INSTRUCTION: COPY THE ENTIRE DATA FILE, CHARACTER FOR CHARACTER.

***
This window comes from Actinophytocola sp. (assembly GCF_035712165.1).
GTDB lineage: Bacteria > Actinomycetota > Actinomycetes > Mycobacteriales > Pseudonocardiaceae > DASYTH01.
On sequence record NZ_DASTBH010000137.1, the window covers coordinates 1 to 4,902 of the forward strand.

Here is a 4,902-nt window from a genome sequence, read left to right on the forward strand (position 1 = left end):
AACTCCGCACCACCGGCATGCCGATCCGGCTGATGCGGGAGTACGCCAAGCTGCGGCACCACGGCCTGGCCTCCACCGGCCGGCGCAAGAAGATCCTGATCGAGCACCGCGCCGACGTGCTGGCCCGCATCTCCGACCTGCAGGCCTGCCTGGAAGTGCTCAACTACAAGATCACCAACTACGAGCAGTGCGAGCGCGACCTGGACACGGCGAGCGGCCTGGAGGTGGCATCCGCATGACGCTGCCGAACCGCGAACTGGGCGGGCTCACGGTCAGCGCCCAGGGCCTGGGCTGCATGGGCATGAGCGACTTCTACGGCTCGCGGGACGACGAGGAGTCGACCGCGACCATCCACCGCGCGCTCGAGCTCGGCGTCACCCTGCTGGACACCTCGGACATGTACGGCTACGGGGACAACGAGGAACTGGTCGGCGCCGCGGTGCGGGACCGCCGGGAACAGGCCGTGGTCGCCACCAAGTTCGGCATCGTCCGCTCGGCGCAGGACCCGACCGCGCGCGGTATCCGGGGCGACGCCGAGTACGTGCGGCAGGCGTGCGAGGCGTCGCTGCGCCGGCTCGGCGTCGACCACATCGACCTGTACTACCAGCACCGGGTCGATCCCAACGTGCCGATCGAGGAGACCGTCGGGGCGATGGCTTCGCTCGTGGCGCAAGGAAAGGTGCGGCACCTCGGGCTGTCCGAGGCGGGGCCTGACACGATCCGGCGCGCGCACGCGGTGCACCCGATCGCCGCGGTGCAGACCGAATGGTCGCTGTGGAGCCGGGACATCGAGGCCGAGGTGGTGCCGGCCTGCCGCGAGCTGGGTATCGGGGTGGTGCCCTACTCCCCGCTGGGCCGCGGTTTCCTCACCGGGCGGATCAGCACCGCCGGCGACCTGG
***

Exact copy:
This window comes from Actinophytocola sp. (assembly GCF_035712165.1).
GTDB lineage: Bacteria > Actinomycetota > Actinomycetes > Mycobacteriales > Pseudonocardiaceae > DASYTH01.
On sequence record NZ_DASTBH010000137.1, the window covers coordinates 1 to 4,902 of the forward strand.

Here is a 4,902-nt window from a genome sequence, read left to right on the forward strand (position 1 = left end):
AACTCCGCACCACCGGCATGCCGATCCGGCTGATGCGGGAGTACGCCAAGCTGCGGCACCACGGCCTGGCCTCCACCGGCCGGCGCAAGAAGATCCTGATCGAGCACCGCGCCGACGTGCTGGCCCGCATCTCCGACCTGCAGGCCTGCCTGGAAGTGCTCAACTACAAGATCACCAACTACGAGCAGTGCGAGCGCGACCTGGACACGGCGAGCGGCCTGGAGGTGGCATCCGCATGACGCTGCCGAACCGCGAACTGGGCGGGCTCACGGTCAGCGCCCAGGGCCTGGGCTGCATGGGCATGAGCGACTTCTACGGCTCGCGGGACGACGAGGAGTCGACCGCGACCATCCACCGCGCGCTCGAGCTCGGCGTCACCCTGCTGGACACCTCGGACATGTACGGCTACGGGGACAACGAGGAACTGGTCGGCGCCGCGGTGCGGGACCGCCGGGAACAGGCCGTGGTCGCCACCAAGTTCGGCATCGTCCGCTCGGCGCAGGACCCGACCGCGCGCGGTATCCGGGGCGACGCCGAGTACGTGCGGCAGGCGTGCGAGGCGTCGCTGCGCCGGCTCGGCGTCGACCACATCGACCTGTACTACCAGCACCGGGTCGATCCCAACGTGCCGATCGAGGAGACCGTCGGGGCGATGGCTTCGCTCGTGGCGCAAGGAAAGGTGCGGCACCTCGGGCTGTCCGAGGCGGGGCCTGACACGATCCGGCGCGCGCACGCGGTGCACCCGATCGCCGCGGTGCAGACCGAATGGTCGCTGTGGAGCCGGGACATCGAGGCCGAGGTGGTGCCGGCCTGCCGCGAGCTGGGTATCGGGGTGGTGCCCTACTCCCCGCTGGGCCGCGGTTTCCTCACCGGGCGGATCAGCACCGCCGGCGACCTGG